You , have ;itudied practiced law.—
You may have heard of one Jarvis Hunt
who was tried seventeen years ago for
thy- murder of Weston Hillary in a gam
bling-house, 'convicted of 'murder in"the
second degree, and sentenced to impris
onment :or, life."
"I do :not-renientber the ease 1"
` "It ..has. died - :out of the .memory of
most, people, and:,waS but • little talked Of.
here,.BB it, occurred 'in Cincinnatißut those\Were the facts. In the heat of
a dispute over. cards i - :. Jarvis Hunt.-stab
bid leis ant/monist ; to-the heart; and lies
r,priktillbi the crime to-day. - His Wife
died, broken-hearted, in .iny arm - s" two
..yearOater,..leaiing her Child a sacred leg- ,
". , Frank ; • • •
With dry, : husky: lips Yabert , spoke= the
.1 . !'Fran k "'My sister 'Was Jar. Viii Hunt's
wife. \ The fiction:others name was one
of the :Tails .vre threw over the past as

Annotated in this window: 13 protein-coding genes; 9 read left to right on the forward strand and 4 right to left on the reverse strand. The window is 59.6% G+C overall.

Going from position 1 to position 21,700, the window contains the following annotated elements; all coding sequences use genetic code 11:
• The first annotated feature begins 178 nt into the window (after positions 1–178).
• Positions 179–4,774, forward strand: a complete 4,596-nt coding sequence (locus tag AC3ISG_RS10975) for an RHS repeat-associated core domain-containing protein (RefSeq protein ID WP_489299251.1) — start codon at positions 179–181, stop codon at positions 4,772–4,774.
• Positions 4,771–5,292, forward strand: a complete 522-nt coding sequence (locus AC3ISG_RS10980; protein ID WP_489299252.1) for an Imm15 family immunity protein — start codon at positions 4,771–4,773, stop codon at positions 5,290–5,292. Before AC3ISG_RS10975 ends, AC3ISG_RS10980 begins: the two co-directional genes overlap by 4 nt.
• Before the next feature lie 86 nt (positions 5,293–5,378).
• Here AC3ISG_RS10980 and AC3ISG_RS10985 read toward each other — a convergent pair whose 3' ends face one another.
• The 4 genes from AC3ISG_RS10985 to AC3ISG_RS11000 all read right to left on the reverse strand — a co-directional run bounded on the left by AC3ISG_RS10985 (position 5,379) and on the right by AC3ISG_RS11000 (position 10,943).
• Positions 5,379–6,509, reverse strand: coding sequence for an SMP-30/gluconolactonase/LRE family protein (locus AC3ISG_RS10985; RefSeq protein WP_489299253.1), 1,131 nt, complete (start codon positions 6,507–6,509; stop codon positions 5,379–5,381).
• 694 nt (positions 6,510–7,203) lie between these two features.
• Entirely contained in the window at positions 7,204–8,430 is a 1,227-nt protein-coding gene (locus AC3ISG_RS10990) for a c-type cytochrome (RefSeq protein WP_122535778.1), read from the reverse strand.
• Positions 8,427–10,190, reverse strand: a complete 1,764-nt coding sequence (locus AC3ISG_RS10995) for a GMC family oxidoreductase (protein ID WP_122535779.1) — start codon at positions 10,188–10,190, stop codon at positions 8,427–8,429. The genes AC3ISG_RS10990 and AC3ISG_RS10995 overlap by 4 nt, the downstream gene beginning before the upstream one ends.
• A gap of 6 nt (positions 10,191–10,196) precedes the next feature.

Francis, grew up. Jarvis , Hunt is my
second cousin, but-niy:name. Was given to
11113 child to-spare her '. : the shame
We - gfiarded, the'`secret` - closely, - coming
here after in\y \ . sister ,died. My first wife
was living then, but,after she died only
two old friends,, your lather pm, knew
the 'story' here.: When" I Artie& ttie Sec;;
Aond times Frank. was twelve years .old„
and I feared .to, tell my 'wife her fathers
',history lest . some chande.. word might
hlighther' whole - life. You will guard
her as closely As I have done, Egbert
You mayArnst • - .
"I shall not blame you if. you Consider
this morning's work undone. I' will
frame'sOme.muse.for von, if Von desire
still to - keep your freedom. 'or, there
,Inatte to, ; ,be.,‘ con sidered
jarVi Hunt may,,escape, may be pardon
ed, arid, in either ease, marseeklnd.find
his daughter,". •
I °l do not. Wish one word unspoken,"..
• .V,gbert an': earnett, i graVe tone. -4 ift shall-be the care:of my. life as it has